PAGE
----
An interesting read:
Television engineer Ralph Baer conceived the idea of an interactive television while building a television set from scratch for Loral in 1951 in the Bronx, New York. He explored these ideas further in 1966 when he was the Chief Engineer and manager of the Equipment Design Division at Sanders Associates. Baer created a simple two-player video game that could be displayed on a standard television set called Chase, where two dots chased each other around the screen. After a demonstration to the company's director of R&D Herbert Campman, some funding was allotted and the project was made "official". In 1967 Bill Harrison was brought on board, and a light gun was constructed from a toy rifle that was aimed at a target moved by another player.
Bill Rusch joined the project to speed up development and soon a third machine-controlled dot was used to create a ping-pong game. With more funding additional games were created, and Baer had the idea of selling the product to cable TV companies, who could transmit static images as game backgrounds. A prototype was demonstrated in February 1968 to TelePrompTer Vice President Hubert Schlafly, who signed an agreement with Sanders. The Cable TV industry was in a slump during the late '60s and early '70s and a lack of funding meant other avenues had to be pursued. Development continued on the hardware and games resulting in the final "Brown Box" prototype, which had two controllers, a light gun and sixteen switches on the console that selected the game to be played. Baer approached various U.S. Television manufacturers and an agreement was eventually signed with Magnavox in late 1969. Magnavox's main alterations to the Brown Box were to use plug-in circuits to change the games, and to remove the color graphics capabilities in favor of color overlays in order to reduce manufacturing costs. It was released in May 1972 as the Magnavox Odyssey.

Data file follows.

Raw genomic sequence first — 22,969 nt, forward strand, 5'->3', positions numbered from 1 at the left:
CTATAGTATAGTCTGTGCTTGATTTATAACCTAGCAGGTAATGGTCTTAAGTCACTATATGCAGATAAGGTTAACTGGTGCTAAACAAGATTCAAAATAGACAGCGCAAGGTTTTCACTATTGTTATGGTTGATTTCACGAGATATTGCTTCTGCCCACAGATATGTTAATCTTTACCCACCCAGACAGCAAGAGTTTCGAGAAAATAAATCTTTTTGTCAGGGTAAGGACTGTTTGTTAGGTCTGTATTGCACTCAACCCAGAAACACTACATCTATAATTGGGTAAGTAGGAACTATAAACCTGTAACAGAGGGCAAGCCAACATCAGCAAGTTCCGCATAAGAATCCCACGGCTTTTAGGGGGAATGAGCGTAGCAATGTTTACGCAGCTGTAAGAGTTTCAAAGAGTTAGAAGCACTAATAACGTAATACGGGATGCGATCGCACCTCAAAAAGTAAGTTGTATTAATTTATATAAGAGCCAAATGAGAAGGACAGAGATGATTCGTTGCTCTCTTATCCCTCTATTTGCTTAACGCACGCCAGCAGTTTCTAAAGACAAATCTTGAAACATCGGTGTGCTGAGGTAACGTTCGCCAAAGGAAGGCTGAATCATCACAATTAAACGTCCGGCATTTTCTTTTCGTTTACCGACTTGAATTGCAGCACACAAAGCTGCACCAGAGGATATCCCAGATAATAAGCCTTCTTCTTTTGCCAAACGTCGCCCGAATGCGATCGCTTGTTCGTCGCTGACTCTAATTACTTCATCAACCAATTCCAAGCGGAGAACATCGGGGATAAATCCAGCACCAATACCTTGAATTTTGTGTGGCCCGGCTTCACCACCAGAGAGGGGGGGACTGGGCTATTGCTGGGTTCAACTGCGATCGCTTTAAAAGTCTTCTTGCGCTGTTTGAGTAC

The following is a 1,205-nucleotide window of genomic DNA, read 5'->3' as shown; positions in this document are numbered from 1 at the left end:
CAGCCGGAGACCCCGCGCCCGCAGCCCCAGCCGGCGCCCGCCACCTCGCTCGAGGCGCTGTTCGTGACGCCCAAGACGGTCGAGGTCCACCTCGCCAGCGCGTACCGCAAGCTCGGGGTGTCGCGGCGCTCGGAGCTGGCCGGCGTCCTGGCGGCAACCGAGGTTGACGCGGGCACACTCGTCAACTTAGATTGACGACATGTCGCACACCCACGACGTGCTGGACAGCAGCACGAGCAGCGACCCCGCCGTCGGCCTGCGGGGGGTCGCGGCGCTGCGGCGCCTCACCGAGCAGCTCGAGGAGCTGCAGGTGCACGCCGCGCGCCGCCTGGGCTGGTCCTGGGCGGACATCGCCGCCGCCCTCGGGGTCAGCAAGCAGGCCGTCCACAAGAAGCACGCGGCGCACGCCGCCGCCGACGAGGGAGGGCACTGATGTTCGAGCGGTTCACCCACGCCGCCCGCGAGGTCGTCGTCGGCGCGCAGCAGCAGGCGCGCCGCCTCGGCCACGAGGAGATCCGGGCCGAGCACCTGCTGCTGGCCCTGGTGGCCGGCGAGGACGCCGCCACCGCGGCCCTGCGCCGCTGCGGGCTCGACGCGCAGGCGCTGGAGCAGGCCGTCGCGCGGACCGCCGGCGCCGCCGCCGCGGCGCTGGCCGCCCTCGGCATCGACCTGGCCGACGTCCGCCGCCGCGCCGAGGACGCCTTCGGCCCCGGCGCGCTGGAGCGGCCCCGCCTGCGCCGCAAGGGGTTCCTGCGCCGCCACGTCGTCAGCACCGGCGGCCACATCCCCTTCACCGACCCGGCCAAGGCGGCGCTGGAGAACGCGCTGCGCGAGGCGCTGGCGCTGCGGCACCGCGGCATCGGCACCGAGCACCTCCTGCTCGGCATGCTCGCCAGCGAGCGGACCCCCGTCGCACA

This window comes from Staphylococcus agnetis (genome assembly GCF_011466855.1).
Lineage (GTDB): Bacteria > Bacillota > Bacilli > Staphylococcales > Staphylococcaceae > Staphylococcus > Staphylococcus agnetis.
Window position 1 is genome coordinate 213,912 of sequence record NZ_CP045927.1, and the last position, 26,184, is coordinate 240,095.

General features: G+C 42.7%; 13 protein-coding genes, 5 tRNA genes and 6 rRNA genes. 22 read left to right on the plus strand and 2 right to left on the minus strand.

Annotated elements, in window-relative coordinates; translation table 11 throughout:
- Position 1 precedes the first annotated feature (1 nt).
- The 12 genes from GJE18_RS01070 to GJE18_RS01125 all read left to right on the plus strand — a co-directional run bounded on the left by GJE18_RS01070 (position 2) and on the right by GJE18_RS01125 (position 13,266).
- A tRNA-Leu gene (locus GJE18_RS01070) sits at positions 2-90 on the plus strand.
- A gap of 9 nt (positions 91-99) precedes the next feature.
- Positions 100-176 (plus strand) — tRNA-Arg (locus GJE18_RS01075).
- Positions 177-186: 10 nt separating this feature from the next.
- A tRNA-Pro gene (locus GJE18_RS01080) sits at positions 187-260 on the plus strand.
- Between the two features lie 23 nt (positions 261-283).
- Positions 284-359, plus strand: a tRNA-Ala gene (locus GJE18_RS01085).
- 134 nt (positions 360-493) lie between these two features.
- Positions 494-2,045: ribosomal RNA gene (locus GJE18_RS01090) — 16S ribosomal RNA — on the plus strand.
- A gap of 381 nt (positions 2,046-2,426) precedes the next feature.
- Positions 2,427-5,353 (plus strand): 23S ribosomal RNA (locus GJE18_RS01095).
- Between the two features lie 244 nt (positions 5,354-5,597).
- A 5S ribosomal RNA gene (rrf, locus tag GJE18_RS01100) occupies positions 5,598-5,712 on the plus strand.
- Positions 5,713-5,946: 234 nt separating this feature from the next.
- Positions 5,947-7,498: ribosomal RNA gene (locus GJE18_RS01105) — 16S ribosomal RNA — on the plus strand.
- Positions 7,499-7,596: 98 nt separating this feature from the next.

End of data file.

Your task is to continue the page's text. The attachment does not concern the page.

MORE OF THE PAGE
The Odyssey was built using a combination of analog (for the output, game control) and digital circuitry. Many collectors confuse the use of discrete components to mean the system is analog. However, the games and logic itself are implemented in DTL, a common pre-TTL digital design component using discrete transistors and diodes. Likewise, Ralph Baer himself considers the system digital.
It was not a large success due to restrictive marketing, although other companies with similar products (including Atari) had to pay a licensing fee for some time. For a time it was Sanders' most profitable line, even though many in the company had been unsupportive of game development.
Many of the earliest games utilising digital electronics ran on university mainframe computers in the United States, developed by individual users who programmed them in their spare time. In 1961, a group of students at the Massachusetts Institute of Technology programmed a game called Spacewar! on a DEC PDP-1. In 1970 Nolan Bushnell saw Spacewar! for the first time at the University of Utah. Deciding there was commercial potential in an arcade version, he hand-wired a custom computer capable of playing it on a black and white television. The resulting game, Computer Space, did not fare well commercially and Bushnell started looking for new ideas. In 1971 he saw a demonstration of the Magnavox Odyssey, and hired Al Alcorn to produce an arcade version of the Odyssey's ping-pong game (using Transistor-transistor logic), called Pong.
Home video games achieved widespread popularity with the release of a home version of Pong in the Christmas of 1975. Its success sparked hundreds of clones, including the Coleco Telstar, which went on to be a success in its own right, with over a dozen models.
The first generation of video games did not feature a microprocessor, and were based on custom codeless state machine computers consisting of discrete logic circuits comprising each element of the game itself. Later consoles of this generation moved the bulk of the circuitry to custom "pong on a chip" IC's such as Atari's custom Pong chips and General Instruments' AY-3-8500 series.